A tutu clad Swift refuses to pirouette with her fellow ballerinas, preferring to pelvic thrust like a rebel instead.
Dolly, who at first forgot to take his hat off, whistled a bar, and then turned a pirouette on his heel.
Then, rising, she danced over to her sister, and forced her into a pirouette.
She did the pirouette to admiration—whirling round upon her apex.
Suddenly May sprang to her feet, clapped her palms together, and began to pirouette.
These women are like enchantresses, and are great dancers; they play and sing, and pirouette.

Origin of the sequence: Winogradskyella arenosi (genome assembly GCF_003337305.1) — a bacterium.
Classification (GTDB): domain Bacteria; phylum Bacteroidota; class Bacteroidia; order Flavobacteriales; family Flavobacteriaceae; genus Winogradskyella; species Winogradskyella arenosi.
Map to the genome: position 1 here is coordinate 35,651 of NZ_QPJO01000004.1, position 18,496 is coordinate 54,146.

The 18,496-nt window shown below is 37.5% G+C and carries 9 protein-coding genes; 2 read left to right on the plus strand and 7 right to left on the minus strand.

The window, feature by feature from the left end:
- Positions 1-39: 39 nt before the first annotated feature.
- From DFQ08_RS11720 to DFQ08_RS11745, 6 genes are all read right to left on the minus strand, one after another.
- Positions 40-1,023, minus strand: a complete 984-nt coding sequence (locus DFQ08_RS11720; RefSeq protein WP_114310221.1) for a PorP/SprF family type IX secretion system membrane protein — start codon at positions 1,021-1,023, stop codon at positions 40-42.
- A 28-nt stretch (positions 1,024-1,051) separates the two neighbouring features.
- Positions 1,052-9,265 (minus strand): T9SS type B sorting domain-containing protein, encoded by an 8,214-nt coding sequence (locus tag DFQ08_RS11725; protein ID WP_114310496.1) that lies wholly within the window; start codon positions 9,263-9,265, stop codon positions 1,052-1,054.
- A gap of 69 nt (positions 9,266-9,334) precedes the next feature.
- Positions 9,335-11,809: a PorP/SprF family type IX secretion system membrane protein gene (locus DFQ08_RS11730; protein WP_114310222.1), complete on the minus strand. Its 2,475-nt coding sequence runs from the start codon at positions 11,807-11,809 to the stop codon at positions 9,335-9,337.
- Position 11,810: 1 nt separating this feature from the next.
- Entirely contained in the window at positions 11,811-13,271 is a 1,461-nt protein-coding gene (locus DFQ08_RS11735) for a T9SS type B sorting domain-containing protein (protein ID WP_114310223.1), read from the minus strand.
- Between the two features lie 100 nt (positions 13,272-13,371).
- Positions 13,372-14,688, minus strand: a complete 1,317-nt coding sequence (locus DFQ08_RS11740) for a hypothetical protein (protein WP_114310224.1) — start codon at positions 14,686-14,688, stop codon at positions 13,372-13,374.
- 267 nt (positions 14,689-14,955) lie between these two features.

With that she made a pirouette, and in three bounds was out of the room.
I cut so strong a pirouette that all my bells jingle, and come down in an attitude, with one hand upon my hip.
The pirouette had the advantage of being understood by the spectators in every land.
Quelus drew back in a rage, and Bussy, making a pirouette, went out of the gallery.
1706, from French pirouette "spinning top; pirouette in dancing," from Middle French pirouet "spinning top" (15c.), from Gallo-Romance root *pir- "peg, plug" (cf. Italian piruolo "peg top") + diminutive suffix -ette.
1822, from pirouette (n.) and also from French pirouetter. Related: Pirouetted; pirouetting.